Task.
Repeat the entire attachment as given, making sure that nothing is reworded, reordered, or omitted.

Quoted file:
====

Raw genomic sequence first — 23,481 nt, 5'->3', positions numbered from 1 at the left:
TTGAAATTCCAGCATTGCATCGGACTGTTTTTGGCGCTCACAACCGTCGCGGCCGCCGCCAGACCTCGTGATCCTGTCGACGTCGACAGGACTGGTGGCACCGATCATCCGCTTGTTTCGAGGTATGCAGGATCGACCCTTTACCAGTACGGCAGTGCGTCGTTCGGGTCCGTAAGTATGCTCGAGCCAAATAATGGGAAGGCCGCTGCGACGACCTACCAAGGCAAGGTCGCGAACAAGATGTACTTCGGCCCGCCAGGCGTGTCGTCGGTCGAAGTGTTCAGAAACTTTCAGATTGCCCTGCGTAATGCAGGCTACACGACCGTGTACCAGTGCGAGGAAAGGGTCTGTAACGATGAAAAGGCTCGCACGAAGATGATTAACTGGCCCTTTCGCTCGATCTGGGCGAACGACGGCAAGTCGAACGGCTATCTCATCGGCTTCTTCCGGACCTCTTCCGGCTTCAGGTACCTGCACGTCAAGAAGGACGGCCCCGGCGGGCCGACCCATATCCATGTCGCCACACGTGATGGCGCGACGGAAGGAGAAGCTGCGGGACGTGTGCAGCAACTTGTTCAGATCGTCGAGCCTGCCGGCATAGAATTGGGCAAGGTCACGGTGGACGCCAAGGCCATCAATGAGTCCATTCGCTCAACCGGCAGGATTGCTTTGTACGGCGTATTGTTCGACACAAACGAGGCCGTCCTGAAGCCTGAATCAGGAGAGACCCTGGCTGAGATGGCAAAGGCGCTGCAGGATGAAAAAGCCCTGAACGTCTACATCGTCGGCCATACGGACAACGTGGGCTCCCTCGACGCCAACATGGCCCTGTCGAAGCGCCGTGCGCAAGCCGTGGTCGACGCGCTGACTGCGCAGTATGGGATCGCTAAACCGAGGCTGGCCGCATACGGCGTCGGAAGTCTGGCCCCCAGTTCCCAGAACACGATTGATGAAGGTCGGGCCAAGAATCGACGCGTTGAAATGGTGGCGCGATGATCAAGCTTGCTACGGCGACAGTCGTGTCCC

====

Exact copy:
Raw genomic sequence first — 23,481 nt, 5'->3', positions numbered from 1 at the left:
TTGAAATTCCAGCATTGCATCGGACTGTTTTTGGCGCTCACAACCGTCGCGGCCGCCGCCAGACCTCGTGATCCTGTCGACGTCGACAGGACTGGTGGCACCGATCATCCGCTTGTTTCGAGGTATGCAGGATCGACCCTTTACCAGTACGGCAGTGCGTCGTTCGGGTCCGTAAGTATGCTCGAGCCAAATAATGGGAAGGCCGCTGCGACGACCTACCAAGGCAAGGTCGCGAACAAGATGTACTTCGGCCCGCCAGGCGTGTCGTCGGTCGAAGTGTTCAGAAACTTTCAGATTGCCCTGCGTAATGCAGGCTACACGACCGTGTACCAGTGCGAGGAAAGGGTCTGTAACGATGAAAAGGCTCGCACGAAGATGATTAACTGGCCCTTTCGCTCGATCTGGGCGAACGACGGCAAGTCGAACGGCTATCTCATCGGCTTCTTCCGGACCTCTTCCGGCTTCAGGTACCTGCACGTCAAGAAGGACGGCCCCGGCGGGCCGACCCATATCCATGTCGCCACACGTGATGGCGCGACGGAAGGAGAAGCTGCGGGACGTGTGCAGCAACTTGTTCAGATCGTCGAGCCTGCCGGCATAGAATTGGGCAAGGTCACGGTGGACGCCAAGGCCATCAATGAGTCCATTCGCTCAACCGGCAGGATTGCTTTGTACGGCGTATTGTTCGACACAAACGAGGCCGTCCTGAAGCCTGAATCAGGAGAGACCCTGGCTGAGATGGCAAAGGCGCTGCAGGATGAAAAAGCCCTGAACGTCTACATCGTCGGCCATACGGACAACGTGGGCTCCCTCGACGCCAACATGGCCCTGTCGAAGCGCCGTGCGCAAGCCGTGGTCGACGCGCTGACTGCGCAGTATGGGATCGCTAAACCGAGGCTGGCCGCATACGGCGTCGGAAGTCTGGCCCCCAGTTCCCAGAACACGATTGATGAAGGTCGGGCCAAGAATCGACGCGTTGAAATGGTGGCGCGATGATCAAGCTTGCTACGGCGACAGTCGTGTCCC